Licfmann is. of course, a special case; but his case raises questions that apply more widely. Why was he entrusted with the testing of a new drug? And why did it take nine months to ban the drug, which was clearly risky if not obviously a killer? A Food and Drug Directorate official says that his department didn't want to appear to be abusing governmental powers. Was the health of many people the price paid for this piece of political nicety?
In the testing of new drugs increasing attention must he paid to the possible damaging effects on pregnant women and young children. The thalidomide incident brought attention to the fact that other drugs too are clearly teratogenic — they deform babies. This is a matter of considerable concern in an age when women olten take a great many drugs during pregnancy and delivery. 1 he twelfth to sixteenth weeks of pregnancy are the
most dangerous; next comes the period just beiforc and at the completion of the ninth month when drugs taken by the mcithcr may concentrate in fetal blood. /And there is still no proof that some'' drugs may not be harmful throughout the whole course of gestation. Dr. David H. Woollam of Cambridge University suggests that the woman who suffers with morning sickness, and is therefore more likely to seek medication, may be the very one whose fetus is most suspectible to baby-damaging drugs.
Certain hormonal compounds, given to women to prevent abortion, arc definitely known to be teratogenic. There are at least a hundred cases on record of female babies born with male genitalia which have had to be removed by surgery. If the mother takes thiouracil during pregnancy to control an over-active goiter, there’s a chance that the baby will be born with congenital goiter. The tranquilizer, reserpine, may cause the newborn infant to have a nasal discharge which can fatally interfere with its breathing.
Each month the list of suspected baby-damaging drugs grows. Only a few weeks ago. Health Minister J. Waldo Monteith announced in Ottawa that Swedish authorities have reason to suspect that meclizine, an antinausea drug, is teratogenic. Canadian doctors have been informed, said Mr. Monteith. and henceforth meclizine will he sold only by prescription. Until then meclizine, under the brand names of Antivert. Bitah 707, Bitab 70S. Bonadettes, Bonadoxin. Bonamine and Promesis. had been freely available in drugstores. An English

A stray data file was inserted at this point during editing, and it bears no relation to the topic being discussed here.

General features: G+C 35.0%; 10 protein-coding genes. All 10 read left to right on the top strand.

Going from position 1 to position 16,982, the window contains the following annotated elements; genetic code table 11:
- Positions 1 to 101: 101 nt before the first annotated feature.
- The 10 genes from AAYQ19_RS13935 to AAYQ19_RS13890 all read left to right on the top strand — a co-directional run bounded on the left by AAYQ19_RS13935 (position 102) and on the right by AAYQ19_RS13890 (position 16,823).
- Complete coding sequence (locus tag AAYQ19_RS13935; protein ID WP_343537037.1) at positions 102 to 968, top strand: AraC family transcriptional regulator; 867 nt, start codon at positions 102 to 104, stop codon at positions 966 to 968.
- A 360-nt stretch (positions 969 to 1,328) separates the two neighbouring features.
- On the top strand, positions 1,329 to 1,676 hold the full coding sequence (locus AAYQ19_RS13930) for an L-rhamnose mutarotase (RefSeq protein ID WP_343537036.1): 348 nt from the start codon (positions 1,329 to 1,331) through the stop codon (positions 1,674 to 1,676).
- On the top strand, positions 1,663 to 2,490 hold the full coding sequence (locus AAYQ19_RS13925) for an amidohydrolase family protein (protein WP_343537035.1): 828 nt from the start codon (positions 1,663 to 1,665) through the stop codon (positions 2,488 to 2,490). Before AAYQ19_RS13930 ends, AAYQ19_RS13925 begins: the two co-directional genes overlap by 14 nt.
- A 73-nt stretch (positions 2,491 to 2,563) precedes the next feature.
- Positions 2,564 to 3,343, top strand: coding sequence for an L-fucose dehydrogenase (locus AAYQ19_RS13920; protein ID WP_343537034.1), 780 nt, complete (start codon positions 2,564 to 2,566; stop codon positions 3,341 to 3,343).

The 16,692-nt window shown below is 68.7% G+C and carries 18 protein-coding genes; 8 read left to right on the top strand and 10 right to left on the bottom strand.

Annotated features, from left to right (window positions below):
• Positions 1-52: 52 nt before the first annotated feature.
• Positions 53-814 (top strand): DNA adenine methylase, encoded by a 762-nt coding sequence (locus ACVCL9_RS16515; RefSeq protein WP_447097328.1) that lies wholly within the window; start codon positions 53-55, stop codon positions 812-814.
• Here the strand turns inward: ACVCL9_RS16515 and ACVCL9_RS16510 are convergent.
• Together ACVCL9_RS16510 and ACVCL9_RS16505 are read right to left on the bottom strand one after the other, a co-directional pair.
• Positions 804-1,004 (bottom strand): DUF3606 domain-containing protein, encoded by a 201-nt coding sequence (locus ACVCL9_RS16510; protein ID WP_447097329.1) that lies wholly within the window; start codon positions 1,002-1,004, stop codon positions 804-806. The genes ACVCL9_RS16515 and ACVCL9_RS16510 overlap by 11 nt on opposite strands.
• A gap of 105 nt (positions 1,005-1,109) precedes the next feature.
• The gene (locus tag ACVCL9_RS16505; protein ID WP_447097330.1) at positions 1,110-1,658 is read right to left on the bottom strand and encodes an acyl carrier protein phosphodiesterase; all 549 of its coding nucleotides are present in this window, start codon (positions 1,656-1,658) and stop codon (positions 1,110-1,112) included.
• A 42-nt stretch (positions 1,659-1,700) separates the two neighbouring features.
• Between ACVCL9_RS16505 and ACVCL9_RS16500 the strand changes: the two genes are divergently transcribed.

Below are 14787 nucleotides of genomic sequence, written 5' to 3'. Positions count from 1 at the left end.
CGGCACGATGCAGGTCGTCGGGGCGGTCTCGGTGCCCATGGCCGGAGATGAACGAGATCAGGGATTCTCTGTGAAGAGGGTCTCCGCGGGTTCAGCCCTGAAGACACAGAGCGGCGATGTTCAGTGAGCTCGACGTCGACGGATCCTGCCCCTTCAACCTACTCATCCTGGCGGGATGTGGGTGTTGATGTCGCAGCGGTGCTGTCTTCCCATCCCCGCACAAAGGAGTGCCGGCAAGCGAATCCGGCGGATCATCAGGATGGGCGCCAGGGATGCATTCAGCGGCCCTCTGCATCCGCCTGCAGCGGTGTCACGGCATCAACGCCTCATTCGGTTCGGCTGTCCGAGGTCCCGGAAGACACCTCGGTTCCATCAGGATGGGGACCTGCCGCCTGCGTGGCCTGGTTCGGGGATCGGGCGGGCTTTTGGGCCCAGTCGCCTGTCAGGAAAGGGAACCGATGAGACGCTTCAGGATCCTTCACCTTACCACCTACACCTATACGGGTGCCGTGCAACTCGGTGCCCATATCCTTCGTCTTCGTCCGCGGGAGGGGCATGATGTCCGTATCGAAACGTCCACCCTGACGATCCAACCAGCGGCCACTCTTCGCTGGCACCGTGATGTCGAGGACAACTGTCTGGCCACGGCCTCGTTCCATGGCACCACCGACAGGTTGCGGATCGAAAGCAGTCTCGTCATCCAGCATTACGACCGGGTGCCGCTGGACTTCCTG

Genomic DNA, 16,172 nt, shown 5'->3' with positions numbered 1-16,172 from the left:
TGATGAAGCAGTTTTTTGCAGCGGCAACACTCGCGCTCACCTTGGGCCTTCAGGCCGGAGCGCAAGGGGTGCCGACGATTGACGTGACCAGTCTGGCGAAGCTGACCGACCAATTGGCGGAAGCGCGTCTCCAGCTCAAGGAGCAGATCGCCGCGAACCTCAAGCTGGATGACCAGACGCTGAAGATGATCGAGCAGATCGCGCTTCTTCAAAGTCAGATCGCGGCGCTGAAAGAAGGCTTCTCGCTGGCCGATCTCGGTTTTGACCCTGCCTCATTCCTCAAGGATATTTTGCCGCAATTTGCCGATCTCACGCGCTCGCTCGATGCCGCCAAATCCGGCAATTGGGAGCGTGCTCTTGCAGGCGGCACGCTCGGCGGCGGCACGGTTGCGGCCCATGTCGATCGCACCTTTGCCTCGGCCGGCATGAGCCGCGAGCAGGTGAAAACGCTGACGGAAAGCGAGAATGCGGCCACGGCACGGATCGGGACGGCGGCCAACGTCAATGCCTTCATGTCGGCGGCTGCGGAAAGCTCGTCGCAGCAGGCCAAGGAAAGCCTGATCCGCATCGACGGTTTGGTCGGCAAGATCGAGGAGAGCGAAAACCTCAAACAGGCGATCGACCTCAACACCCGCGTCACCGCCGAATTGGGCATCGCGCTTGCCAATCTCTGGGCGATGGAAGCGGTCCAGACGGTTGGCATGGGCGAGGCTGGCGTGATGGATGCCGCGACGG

physician claims that podophyllum, derived from the root of the mandrake plant and used in laxatives and slimming preparations, has led to cases of congenital malformation. Preludin, used for several years as an appetite depressor, is now also suspected. One or more drugs may be responsible for the alarming increase in the rate of leukemia among children.
Recent studies of the thalidomide births lend weight to the opinion of many medical authorities that pregnant women are probably still taking drugs whose teratogenic qualities have not, as yet, been identified. German doctors are puzzling over the fact that in about twenty-five percent of the "seal limb" births, thalidomide was not involved. The same is true of three out of the ten cases carefully reviewed in Alberta.
Dr. Charles Roux of the University of Paris, believes that all drugs that could conceivably be used by a woman of child-bearing age should be subject to exhaustive study. "A woman shouldn't have to be a heroine every time she has a prescription filled," says Dr. Ira W. Gabrielson of Yale University. Dr. David H. Woollam of Cambridge University wants the testing "carried out in state-controlled laboratories by approved workers at hospitals or universities." He urges long-term follow-up studies of apparently normal babies born to mothers who had taken thalidomide, for possible delayed physical or mental defects. Woollam also suggests the establishment of a central registry to record the drugs taken by any mother before the birth of a defective child. Dr. F. C. Fraser, a McGill University
geneticist, has suggested a method of testing baby-damaging agents. “In certain areas of the world," he says, "women may have legal abortions. If a woman is going to have a legal abortion anyway and she has no objection to it. why not give her an experimental drug, under carefully controlled conditions, to see w'hat it does to the embryo?"
There is also an immediate need to begin paying special attention to the way drugs react on very young children. Dr. A. L. Chute of the Hospital for Sick Children in Toronto complains that the testing of many drugs is done exclusively on adults. The usual procedure is to give a reduced dose to the youngster, based on his weight and the surface of the body skin. “In practice, it doesn’t work that simply.” says Dr. Chute. An immature body cannot be equated with a mature body. The child, for example, does not even tolerate some household pain relievers as well as the adult. The antibiotic chloramphenicol, even in proportionately smaller doses can lead to death. “Drugs for children should be tested for children," says Dr. Chute.